“The entire attendance system was measuring the wrong thing,” said Kim Nauer, the education research director at the New School’s Center for New York City Affairs. “They had no way of seeing whether any individual kid was missing too much school and putting them at risk.”

In 2008, Nauer published a report that was among the first to reveal the scale of New York City’s chronic absenteeism problem. At the time, over 28 percent of students were chronically absent.

Partly in response to the report, then-Mayor Michael Bloomberg launched a series of initiatives to combat absenteeism.

The most effective intervention was pairing chronically absent students with “Success Mentors” — school personnel or volunteers who regularly checked in with students and helped coax them back to school. One study found that students with mentors gained nearly two weeks of school on average and were more likely to remain in school three years later. Today, 115 community schools continue to use that approach, a number city officials said would likely increase to 150 this school year.

Under de Blasio, chronic absenteeism has continued on a gradual downward path that began with Bloomberg. Last school year the rate ticked up slightly to 26 percent, but that is still about 2 percentage points lower than when de Blasio took office.

Still, individual schools often struggle to combat chronic absenteeism, which largely stems from forces beyond their control.

At P.S. 211 in the Bronx, for instance, school staffers repeatedly tried to convince a mother with substance abuse issues that she shouldn’t keep her two children at home to help her with laundry and other chores.

“We would make connections with mom and things would go great for a week,” said Jorge Blau, who helps oversee the attendance program, “and then we’d have to start over again.”

Blau, who works for The Children’s Aid Society, a non-profit embedded in the school, said his team was able to help reduce the number of days the students were absent from about 40 down to 20 or so — an improvement, but still a serious threat to their learning.

“Did they come to school more? Yes,” Blau said. “But we didn’t get them over the hump.”

Literacy

It’s not impossible to teach teenagers to read. But it takes serious investment

PHOTO: Adeshina Emmanuel

Experts say it’s not impossible to teach older students how to read.

But late-stage intervention for students like Javion Grayer — a 16-year-old  who reads at a second-grade level after more than a decade in Chicago schools — takes daily practice and consistent one-to-one lessons with instructors trained to teach reading.

Such remediation, which expert say can’t happen in a general education setting or a large classroom, is something that most budget-strapped urban school districts, such as Chicago Public Schools, are ill-equipped to provide.

The district, though, insists it is taking steps to bolster literacy instruction. Just an hour after Chalkbeat published its profile of Javion — looking at how the teen fell so far behind and revealing the anguishing effects of his low literacy skills — Chicago Public Schools said it is developing a central reading curriculum that should be completed in the next two to three years. The goal: to ensure high-quality reading instruction and online library resources district-wide to support equitable access to content for readers at all grade levels, according to a district spokesperson.  

“It’s not acceptable for any student to leave our schools without being prepared for success, and the district will continue to build upon its academic improvements to ensure students have quality instruction and strong systems of support across the district,” said district spokesman Michael Passman in a statement. However, the statement skirted questions about specific interventions for older readers playing catch up.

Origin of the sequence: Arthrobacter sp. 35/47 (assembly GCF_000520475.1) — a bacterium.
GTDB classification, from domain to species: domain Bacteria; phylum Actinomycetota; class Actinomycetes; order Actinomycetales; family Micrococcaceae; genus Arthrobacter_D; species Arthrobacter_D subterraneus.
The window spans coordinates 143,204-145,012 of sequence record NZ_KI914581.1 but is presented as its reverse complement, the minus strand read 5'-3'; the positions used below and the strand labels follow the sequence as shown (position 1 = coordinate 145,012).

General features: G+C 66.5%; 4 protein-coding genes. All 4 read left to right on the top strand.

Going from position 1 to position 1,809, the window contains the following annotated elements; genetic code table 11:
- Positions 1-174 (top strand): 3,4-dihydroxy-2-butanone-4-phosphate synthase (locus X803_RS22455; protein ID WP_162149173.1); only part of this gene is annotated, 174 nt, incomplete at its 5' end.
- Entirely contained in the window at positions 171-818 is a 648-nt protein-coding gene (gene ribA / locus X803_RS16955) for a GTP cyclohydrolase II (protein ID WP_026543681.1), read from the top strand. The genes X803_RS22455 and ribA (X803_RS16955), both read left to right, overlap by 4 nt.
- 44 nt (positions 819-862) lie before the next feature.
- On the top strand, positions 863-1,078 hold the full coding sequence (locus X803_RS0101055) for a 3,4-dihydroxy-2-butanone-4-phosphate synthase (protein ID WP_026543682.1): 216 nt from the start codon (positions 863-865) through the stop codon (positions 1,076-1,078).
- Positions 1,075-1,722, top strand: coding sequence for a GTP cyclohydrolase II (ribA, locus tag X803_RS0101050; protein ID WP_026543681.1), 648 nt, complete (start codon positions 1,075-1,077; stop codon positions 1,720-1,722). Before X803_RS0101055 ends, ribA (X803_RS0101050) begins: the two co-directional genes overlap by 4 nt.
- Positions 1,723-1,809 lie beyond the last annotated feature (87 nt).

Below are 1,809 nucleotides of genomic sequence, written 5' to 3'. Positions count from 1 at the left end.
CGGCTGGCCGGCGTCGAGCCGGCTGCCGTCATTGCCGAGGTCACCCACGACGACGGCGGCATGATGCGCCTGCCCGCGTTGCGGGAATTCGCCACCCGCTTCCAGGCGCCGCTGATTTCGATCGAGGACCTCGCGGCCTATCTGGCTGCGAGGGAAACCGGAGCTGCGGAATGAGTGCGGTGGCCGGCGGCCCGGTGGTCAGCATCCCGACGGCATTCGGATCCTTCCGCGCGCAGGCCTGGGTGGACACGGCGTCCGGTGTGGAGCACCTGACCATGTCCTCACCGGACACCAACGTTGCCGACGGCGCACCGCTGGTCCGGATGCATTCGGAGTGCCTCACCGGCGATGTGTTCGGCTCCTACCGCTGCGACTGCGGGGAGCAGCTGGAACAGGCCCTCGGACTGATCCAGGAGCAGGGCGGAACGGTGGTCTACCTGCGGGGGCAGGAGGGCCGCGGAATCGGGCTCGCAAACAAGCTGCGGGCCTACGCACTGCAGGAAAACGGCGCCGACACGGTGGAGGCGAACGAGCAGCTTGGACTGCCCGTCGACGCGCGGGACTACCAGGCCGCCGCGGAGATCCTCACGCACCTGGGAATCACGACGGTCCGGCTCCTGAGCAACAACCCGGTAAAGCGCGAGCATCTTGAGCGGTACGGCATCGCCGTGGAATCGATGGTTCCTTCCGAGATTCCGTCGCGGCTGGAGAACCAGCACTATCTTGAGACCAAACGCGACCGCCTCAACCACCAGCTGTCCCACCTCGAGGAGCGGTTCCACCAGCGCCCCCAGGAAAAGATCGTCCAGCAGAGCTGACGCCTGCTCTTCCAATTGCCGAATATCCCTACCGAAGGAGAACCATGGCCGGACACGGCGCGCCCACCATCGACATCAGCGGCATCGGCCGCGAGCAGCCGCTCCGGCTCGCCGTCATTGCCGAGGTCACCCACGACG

What it will take to get students like Javion to grade level, is multipronged, literacy experts say.

“That’s obviously somebody who has fallen through the cracks,” said Rebecca Treiman, a professor of child developmental psychology at Washington University at St. Louis. “But there are ways to address these problems and it’s not like there’s a single age when somebody can read.”

Treiman, whose work focuses on spelling and literacy, echoed recommendations from other reading specialists, including nationally renowned literacy expert Louisa Moats, former Chicago schools reading director Tim Shanahan, and Alfred Tatum, dean of the college of education at the University of Illinois at Chicago — all of whom spoke to Chalkbeat.

After third grade, classroom instruction tends to move away from teaching students how to read and toward asking them to read in order to learn new material about other subjects.

For Javion and other older students with large literacy gaps, the experts recommended a return to basic phonics, in an effort to improve decoding ability, a daily diet of reading, and comprehension exercises. Shanahan and Treiman suggested a review of prefixes, suffixes, and common word roots. Moats prescribed helping students recognize commonly used “sight words,” and a focus on boosting vocabulary through reading and listening to texts. Treiman also recommended a curricular emphasis on students’ ability to perform everyday tasks, like filling out job applications and reading recipes. And Tatum was adamant about the need for culturally responsive curriculum, which takes into account students’ cultural identity, ethnic background and experiences.

However, even if such a rigorous remedial reading program were put in place in Chicago Public Schools, it’s still unclear how it would address the needs of older students. Such a program would also be optional for Chicago schools, since the district’s more than 640 schools, especially charter and contract schools, have a lot of autonomy to select curriculum. Since at least the early 2000s, Chicago has increasingly moved toward giving principals more freedom to choose what and how students are taught.

By contrast, the Houston Independent School District provides schools with guidance about the pace, scope, and sequence of English Language Arts instruction from pre-K-12, including “strategic reading and writing” curriculum for 9th and 10th graders who need remediation.